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Interferon, Beta-1a (Systemic)
In the U.S.-
Interferon beta-1a (in-ter-FEER-on BAY-ta) is used to treat the relapsing forms of multiple sclerosis (MS). This medicine will not cure MS, but it may slow some disabling effects and decrease the number of relapses of the disease.
Interferon beta-1a is also used to treat genital warts.
This medicine is available only with your doctor's prescription, in the following dosage form(s):
Before Using This Medicine
In deciding to use a medicine, the risks of taking the medicine must be weighed against the good it will do. This is a decision you and your doctor will make. For interferon beta-1a, the following should be considered:
Allergies- Tell your doctor if you have ever had any unusual or allergic reaction to interferons or human albumin. Also tell your health care professional if you are allergic to any other substances, such as foods, preservatives, or dyes.
Pregnancy- Interferon beta-1a has not been studied in pregnant women. However, studies in animals have shown that interferon beta-1a may cause miscarriages. Be sure your doctor knows if you are pregnant or if you may become pregnant.
Breast-feeding- It is not known whether interferon beta-1a passes into breast milk. Because of the possibility of serious unwanted effects in the nursing infant, it is important that you discuss the use of this medicine with your doctor if you wish to breast-feed.
Children- Studies on this medicine have been done only in adult patients, and there is no specific information comparing use of interferon beta-1a in children with use in other age groups.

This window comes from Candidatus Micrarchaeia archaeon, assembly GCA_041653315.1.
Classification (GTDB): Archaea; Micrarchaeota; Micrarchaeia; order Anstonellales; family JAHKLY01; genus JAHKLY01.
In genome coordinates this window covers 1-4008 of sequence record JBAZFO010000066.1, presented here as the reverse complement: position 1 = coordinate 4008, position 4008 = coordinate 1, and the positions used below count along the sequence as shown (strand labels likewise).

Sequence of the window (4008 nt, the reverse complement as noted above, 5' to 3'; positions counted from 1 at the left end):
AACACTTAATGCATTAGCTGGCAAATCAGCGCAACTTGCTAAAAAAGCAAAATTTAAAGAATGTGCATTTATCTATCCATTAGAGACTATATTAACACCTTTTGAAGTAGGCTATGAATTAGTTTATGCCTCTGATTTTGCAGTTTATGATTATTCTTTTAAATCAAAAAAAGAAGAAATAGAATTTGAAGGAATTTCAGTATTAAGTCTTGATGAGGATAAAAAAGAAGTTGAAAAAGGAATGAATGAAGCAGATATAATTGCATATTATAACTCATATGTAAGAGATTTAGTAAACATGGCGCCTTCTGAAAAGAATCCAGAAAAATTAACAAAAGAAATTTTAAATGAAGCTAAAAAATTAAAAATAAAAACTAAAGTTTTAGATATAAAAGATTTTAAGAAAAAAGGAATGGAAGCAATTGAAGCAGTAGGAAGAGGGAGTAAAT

Older adults- Many medicines have not been studied specifically in older people. Therefore, it may not be known whether they work exactly the same way they do in younger adults. Although there is no specific information comparing use of interferon beta-1a in the elderly with use in other age groups, this medicine is not expected to cause different side effects or problems in older people than it does in younger adults.
Other medicines- Although certain medicines should not be used together at all, in other cases two different medicines may be used together even if an interaction might occur. In these cases, your doctor may want to change the dose, or other precautions may be necessary. Tell your health care professional if you are taking any other prescription or nonprescription (over-the-counter [OTC]) medicine.
Other medical problems- The presence of other medical problems may affect the use of interferon beta-1a. Make sure you tell your doctor if you have any other medical problems, especially:
Proper Use of This Medicine
If you are injecting this medicine yourself, use it exactly as directed by your doctor .
Special patient directions come with interferon beta-1a injection. Read the directions carefully before using the medicine. Make sure you understand:
If you are receiving interferon beta-1a at home, follow your doctors orders or the directions on the label . If you have any questions about the proper dose of interferon beta-1a, ask your doctor.
If you miss a dose of this medicine, take it as soon as remembered. The next injection should be scheduled at least 48 hours later.
To store this medicine:
Precautions While Using This Medicine
It is very important that your doctor check your progress at regular visits to make sure that this medicine is working properly and to check for unwanted effects.
This medicine commonly causes a flu-like reaction, with aching muscles, chills, fever, headache, joint pain, and nausea. Your doctor may ask you to take acetaminophen to help control these effects. Follow your doctor's instructions carefully about how much and when to take acetaminophen.
Side Effects of This Medicine
Side Effects of This Medicine
Along with its needed effects, a medicine may cause some unwanted effects. Although not all of these side effects may occur, if they do occur they may need medical attention.
Check with your doctor as soon as possible if any of the following side effects occur:
Other side effects may occur that usually do not need medical attention. These side effects may go away during treatment as your body adjusts to the medicine. However, check with your doctor if any of the following side effects continue or are bothersome:
Other side effects not listed above may also occur in some patients. If you notice any other effects, check with your doctor.
Last updated: Tue, 06 Jan 2009 00:20:03 GMT